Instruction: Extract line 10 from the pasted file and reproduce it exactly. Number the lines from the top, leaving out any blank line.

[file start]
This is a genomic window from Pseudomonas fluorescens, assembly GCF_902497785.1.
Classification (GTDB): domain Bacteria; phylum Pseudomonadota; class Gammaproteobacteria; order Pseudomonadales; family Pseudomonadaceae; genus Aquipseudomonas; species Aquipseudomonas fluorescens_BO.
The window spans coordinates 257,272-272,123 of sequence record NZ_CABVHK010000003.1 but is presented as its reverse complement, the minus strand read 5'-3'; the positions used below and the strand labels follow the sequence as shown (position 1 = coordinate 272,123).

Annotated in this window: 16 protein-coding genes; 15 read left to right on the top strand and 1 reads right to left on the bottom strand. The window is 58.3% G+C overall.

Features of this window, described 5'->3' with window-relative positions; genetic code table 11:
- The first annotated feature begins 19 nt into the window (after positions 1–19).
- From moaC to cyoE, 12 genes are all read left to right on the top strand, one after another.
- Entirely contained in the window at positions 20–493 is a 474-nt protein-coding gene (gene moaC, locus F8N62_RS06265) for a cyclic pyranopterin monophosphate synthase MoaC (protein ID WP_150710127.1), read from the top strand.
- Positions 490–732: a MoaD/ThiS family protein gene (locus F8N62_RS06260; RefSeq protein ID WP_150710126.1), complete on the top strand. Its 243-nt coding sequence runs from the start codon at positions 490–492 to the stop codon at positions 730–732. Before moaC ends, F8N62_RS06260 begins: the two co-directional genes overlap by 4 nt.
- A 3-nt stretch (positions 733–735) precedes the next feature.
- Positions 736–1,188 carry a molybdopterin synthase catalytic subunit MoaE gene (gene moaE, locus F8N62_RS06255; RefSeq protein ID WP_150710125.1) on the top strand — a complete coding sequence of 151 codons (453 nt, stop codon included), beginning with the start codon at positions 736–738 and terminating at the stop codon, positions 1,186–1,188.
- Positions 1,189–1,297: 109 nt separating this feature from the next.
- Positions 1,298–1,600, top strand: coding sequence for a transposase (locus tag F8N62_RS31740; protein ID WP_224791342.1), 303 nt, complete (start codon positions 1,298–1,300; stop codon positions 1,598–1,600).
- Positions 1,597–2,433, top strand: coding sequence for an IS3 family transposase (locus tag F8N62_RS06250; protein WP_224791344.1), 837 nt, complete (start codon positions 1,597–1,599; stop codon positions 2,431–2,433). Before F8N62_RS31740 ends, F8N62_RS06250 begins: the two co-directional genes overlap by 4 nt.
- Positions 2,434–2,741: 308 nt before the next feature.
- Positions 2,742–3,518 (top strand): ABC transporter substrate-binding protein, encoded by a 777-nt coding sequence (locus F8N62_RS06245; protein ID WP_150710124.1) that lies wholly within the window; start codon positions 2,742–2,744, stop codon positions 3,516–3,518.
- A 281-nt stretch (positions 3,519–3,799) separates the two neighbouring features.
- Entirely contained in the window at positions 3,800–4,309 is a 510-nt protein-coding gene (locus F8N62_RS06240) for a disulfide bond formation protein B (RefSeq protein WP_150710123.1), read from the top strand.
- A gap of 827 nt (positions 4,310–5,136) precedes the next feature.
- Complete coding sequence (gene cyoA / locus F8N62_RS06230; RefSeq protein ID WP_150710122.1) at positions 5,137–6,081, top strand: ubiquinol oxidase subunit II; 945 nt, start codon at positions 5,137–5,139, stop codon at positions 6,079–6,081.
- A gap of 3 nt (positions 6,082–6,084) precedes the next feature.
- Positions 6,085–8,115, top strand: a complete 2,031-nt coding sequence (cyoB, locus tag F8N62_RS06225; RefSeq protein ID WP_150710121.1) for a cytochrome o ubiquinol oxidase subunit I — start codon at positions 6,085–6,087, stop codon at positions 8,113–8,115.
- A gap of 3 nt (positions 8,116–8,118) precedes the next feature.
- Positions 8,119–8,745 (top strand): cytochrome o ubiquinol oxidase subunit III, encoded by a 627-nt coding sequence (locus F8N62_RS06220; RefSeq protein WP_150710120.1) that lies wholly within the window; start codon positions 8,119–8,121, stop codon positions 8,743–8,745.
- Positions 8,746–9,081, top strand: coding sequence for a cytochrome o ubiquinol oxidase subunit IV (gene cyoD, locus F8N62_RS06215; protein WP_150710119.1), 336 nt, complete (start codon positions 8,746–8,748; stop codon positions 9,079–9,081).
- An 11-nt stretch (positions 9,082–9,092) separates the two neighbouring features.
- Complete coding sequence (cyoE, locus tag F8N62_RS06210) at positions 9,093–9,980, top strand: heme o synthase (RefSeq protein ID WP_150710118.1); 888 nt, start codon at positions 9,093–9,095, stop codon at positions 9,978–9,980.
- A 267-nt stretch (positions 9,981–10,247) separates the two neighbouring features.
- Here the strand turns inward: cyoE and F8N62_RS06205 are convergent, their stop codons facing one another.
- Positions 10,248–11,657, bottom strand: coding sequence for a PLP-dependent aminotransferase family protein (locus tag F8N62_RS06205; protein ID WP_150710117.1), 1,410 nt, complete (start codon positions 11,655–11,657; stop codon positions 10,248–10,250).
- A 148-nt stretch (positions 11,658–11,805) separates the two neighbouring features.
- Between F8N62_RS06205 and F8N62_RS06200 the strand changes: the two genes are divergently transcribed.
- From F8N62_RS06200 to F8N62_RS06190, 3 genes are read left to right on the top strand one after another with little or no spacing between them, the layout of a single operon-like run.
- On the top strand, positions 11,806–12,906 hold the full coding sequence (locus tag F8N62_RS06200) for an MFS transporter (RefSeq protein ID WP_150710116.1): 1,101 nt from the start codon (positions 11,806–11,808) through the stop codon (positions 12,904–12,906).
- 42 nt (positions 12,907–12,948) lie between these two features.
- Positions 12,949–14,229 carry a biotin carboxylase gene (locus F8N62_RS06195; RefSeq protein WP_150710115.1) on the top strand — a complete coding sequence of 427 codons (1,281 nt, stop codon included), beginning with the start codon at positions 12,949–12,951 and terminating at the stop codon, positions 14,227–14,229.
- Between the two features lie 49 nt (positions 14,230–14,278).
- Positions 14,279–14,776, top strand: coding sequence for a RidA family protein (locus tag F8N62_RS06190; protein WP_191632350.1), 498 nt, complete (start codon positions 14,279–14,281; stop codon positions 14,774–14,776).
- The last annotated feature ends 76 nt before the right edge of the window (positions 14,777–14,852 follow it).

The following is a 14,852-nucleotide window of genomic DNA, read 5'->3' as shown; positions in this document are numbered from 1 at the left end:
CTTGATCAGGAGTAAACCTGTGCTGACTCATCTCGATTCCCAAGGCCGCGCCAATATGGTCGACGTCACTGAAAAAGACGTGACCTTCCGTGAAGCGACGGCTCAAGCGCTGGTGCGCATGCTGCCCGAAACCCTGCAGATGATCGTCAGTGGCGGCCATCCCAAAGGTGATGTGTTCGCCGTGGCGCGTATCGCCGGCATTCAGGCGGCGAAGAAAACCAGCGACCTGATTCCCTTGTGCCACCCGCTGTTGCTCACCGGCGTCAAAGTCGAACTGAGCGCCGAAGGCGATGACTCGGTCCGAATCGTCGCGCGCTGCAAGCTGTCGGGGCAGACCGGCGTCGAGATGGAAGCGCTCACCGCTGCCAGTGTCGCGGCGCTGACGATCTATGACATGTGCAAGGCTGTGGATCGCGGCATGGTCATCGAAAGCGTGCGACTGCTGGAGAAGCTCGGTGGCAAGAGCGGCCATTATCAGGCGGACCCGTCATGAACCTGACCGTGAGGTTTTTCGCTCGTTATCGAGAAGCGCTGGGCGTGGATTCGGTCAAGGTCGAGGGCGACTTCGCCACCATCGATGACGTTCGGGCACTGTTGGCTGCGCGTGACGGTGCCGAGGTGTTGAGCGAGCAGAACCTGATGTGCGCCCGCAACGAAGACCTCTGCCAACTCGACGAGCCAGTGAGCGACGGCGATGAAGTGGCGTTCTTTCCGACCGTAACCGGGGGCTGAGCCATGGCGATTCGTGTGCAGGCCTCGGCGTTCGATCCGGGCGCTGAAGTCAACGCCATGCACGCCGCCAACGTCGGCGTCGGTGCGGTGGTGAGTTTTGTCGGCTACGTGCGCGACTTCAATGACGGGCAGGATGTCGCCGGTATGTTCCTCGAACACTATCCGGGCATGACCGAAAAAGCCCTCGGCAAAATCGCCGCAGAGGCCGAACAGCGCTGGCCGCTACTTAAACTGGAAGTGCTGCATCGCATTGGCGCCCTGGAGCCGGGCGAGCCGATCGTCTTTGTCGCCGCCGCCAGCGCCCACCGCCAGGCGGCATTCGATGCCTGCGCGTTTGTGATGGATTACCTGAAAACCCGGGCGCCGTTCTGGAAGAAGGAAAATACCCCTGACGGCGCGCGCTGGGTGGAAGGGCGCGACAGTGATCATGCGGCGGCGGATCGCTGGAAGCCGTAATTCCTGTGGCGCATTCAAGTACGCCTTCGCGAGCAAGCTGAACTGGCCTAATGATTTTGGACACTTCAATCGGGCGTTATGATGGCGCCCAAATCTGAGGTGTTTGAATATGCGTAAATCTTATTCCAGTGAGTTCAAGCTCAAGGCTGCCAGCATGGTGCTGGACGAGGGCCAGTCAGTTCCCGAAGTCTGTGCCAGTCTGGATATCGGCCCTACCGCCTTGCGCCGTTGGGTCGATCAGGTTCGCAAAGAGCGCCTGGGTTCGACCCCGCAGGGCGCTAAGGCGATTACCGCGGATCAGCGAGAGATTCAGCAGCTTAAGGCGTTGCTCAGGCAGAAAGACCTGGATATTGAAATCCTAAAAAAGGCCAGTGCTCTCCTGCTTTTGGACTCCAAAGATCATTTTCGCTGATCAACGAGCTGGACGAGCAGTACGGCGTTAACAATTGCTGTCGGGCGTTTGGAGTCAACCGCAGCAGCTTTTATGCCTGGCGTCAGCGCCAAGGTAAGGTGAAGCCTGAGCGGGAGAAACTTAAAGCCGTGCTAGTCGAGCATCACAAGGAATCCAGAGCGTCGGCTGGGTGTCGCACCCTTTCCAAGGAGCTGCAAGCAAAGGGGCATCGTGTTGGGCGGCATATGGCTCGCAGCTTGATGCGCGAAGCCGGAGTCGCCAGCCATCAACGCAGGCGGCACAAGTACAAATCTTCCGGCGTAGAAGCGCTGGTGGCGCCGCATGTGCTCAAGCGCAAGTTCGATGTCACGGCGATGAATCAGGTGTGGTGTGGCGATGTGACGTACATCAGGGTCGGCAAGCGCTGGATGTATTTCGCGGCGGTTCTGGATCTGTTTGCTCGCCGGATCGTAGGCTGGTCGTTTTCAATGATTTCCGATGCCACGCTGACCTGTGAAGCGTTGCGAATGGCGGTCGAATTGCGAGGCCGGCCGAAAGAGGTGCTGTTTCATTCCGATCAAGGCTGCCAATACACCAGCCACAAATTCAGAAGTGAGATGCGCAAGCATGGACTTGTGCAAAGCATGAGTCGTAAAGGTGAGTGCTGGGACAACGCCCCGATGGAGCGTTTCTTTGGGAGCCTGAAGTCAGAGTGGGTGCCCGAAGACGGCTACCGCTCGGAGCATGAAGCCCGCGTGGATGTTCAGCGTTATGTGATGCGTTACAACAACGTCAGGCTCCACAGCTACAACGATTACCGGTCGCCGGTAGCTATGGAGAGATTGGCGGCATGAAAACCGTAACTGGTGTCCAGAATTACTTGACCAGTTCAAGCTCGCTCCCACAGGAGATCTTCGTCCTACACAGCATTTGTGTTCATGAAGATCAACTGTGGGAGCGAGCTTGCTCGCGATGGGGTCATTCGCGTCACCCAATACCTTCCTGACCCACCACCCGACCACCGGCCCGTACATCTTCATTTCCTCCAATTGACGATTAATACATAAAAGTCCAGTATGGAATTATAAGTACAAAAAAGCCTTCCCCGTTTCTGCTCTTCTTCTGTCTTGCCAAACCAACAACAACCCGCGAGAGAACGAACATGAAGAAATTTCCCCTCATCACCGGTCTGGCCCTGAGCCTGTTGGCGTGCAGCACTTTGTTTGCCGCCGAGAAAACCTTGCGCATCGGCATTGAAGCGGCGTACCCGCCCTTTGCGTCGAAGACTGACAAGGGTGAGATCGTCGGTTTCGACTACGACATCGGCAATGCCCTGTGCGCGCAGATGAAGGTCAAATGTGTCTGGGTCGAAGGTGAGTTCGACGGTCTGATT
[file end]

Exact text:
- A 3-nt stretch (positions 733–735) precedes the next feature.